$ sudo chmod 0640 /etc/gshadow
To properly set the owner of /etc/gshadow, run the command:
$ sudo chown root /etc/gshadow
To properly set the group owner of /etc/gshadow, run the command:
$ sudo chgrp shadow /etc/gshadow

Rationale:

The /etc/shadow file contains group password hashes. Protection of this file is critical for system security.

Remediation Shell script:   (show)

Complexity:low
Disruption:low
Strategy:configure
chmod 0640 /etc/gshadow
Remediation Ansible snippet:   (show)

Complexity:low
Disruption:low
Strategy:configure
- name: Ensure permission 0640 on /etc/gshadow
  file:
    path="{{item}}"
    mode=0640
  with_items:
    - /etc/gshadow

Verify Permissions and ownership on passwd File   [ref]rule

To properly set the permissions of /etc/passwd, run the command:

$ sudo chmod 0644 /etc/passwd
To properly set the owner of /etc/passwd, run the command:
$ sudo chown root /etc/passwd
To properly set the group owner of /etc/passwd, run the command:
$ sudo chgrp root /etc/passwd

Rationale:

The /etc/shadow file contains information about the users that are configured on the system. Protection of this file is critical for system security.

Remediation Shell script:   (show)

Complexity:low
Disruption:low
Strategy:configure
chmod 0644 /etc/passwd
Remediation Ansible snippet:   (show)

Complexity:low
Disruption:low
Strategy:configure
- name: Ensure permission 0644 on /etc/passwd
  file:
    path="{{item}}"
    mode=0644
  with_items:
    - /etc/passwd

Verify Permissions and ownership on group File   [ref]rule

To properly set the permissions of /etc/passwd, run the command:

$ sudo chmod 0644 /etc/passwd
To properly set the owner of /etc/passwd, run the command:
$ sudo chown root /etc/passwd
To properly set the group owner of /etc/passwd, run the command:
$ sudo chgrp root /etc/passwd

Rationale:

The /etc/shadow file contains information about the groups that are configured on the system. Protection of this file is critical for system security.

Remediation Shell script:   (show)

Complexity:low
Disruption:low
Strategy:configure
chmod 0644 /etc/group
Remediation Ansible snippet:   (show)

Complexity:low
Disruption:low
Strategy:configure
- name: Ensure permission 0644 on /etc/group
  file:
    path="{{item}}"
    mode=0644
  with_items:
    - /etc/group

Restrict Programs from Dangerous Execution Patterns   [ref]group

The recommendations in this section are designed to ensure that the system's features to protect against potentially dangerous program execution are activated. These protections are applied at the system initialization or kernel level, and defend against certain types of badly-configured or compromised programs.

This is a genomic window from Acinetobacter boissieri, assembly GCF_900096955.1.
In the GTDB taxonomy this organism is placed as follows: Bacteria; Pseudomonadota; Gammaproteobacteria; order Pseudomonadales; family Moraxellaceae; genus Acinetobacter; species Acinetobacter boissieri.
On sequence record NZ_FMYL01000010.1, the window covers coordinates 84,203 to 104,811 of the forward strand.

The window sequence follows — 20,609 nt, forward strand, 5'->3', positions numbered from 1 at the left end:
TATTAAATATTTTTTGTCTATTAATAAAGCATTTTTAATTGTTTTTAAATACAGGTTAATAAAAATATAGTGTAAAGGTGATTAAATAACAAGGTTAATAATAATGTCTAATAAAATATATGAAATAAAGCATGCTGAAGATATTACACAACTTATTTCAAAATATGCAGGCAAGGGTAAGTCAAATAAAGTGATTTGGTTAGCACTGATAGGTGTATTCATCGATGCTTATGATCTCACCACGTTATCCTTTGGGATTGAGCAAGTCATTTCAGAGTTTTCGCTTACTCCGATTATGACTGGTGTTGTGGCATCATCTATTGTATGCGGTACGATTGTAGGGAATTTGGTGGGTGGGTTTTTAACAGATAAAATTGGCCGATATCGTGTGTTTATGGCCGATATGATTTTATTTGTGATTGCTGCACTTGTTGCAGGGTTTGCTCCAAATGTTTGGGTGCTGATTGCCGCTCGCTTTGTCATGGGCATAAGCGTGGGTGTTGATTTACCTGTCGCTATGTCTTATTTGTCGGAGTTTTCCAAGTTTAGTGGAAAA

contains 2 rules

Disable Core Dumps   [ref]group

A core dump file is the memory image of an executable program when it was terminated by the operating system due to errant behavior. In most cases, only software developers legitimately need to access these files. The core dump files may also contain sensitive information, or unnecessarily occupy large amounts of disk space.

Once a hard limit is set in /etc/security/limits.conf, a user cannot increase that limit within his or her own session. If access to core dumps is required, consider restricting them to only certain users or groups. See the limits.conf man page for more information.

The core dumps of setuid programs are further protected. The sysctl variable fs.suid_dumpable controls whether the kernel allows core dumps from these programs at all. The default value of 0 is recommended.

contains 1 rule

Disable Core Dumps for SUID programs   [ref]rule

To set the runtime status of the fs.suid_dumpable kernel parameter, run the following command:

$ sudo sysctl -w fs.suid_dumpable=0
If this is not the system's default value, add the following line to /etc/sysctl.conf:
fs.suid_dumpable = 0

Rationale:

The core dump of a setuid program is more likely to contain wve data, as the program itself runs with greater privileges than the user who initiated execution of the program. Disabling the ability for any setuid program to write a core file decreases the risk of unauthorized access of such data.

references:  SI-11, 1.6.1, NT28(R23)

Enable ExecShield   [ref]group

ExecShield describes kernel features that provide protection against exploitation of memory corruption errors such as buffer overflows. These features include random placement of the stack and other memory regions, prevention of execution in memory that should only hold data, and special handling of text buffers. These protections are enabled by default on 32-bit systems and controlled through sysctl variables kernel.exec-shield and kernel.randomize_va_space. On the latest 64-bit systems, kernel.exec-shield cannot be enabled or disabled with sysctl.

contains 1 rule

Enable Randomized Layout of Virtual Address Space   [ref]rule

To set the runtime status of the kernel.randomize_va_space kernel parameter, run the following command:

$ sudo sysctl -w kernel.randomize_va_space=2
If this is not the system's default value, add the following line to /etc/sysctl.conf:
kernel.randomize_va_space = 2

Rationale:

Address space layout randomization (ASLR) makes it more difficult for an attacker to predict the location of attack code they have introduced into a process's address space during an attempt at exploitation. Additionally, ASLR makes it more difficult for an attacker to know the location of existing code in order to re-purpose it using return oriented programming (ROP) techniques.

references:  SC-30(2), 1.6.1, NT28(R23)

Hardening the filesystem   [ref]group

Hardening the filesystem and its usage is an efficient way to ensure an efficient separation of services, data and configurations while ensuring a more precise management of filesystem level access rights, enabling deactivation of some specific rights at the filesystem level. Moreover, the Linux Virtual file system support various hardening mechanisms that can be set using sysctl.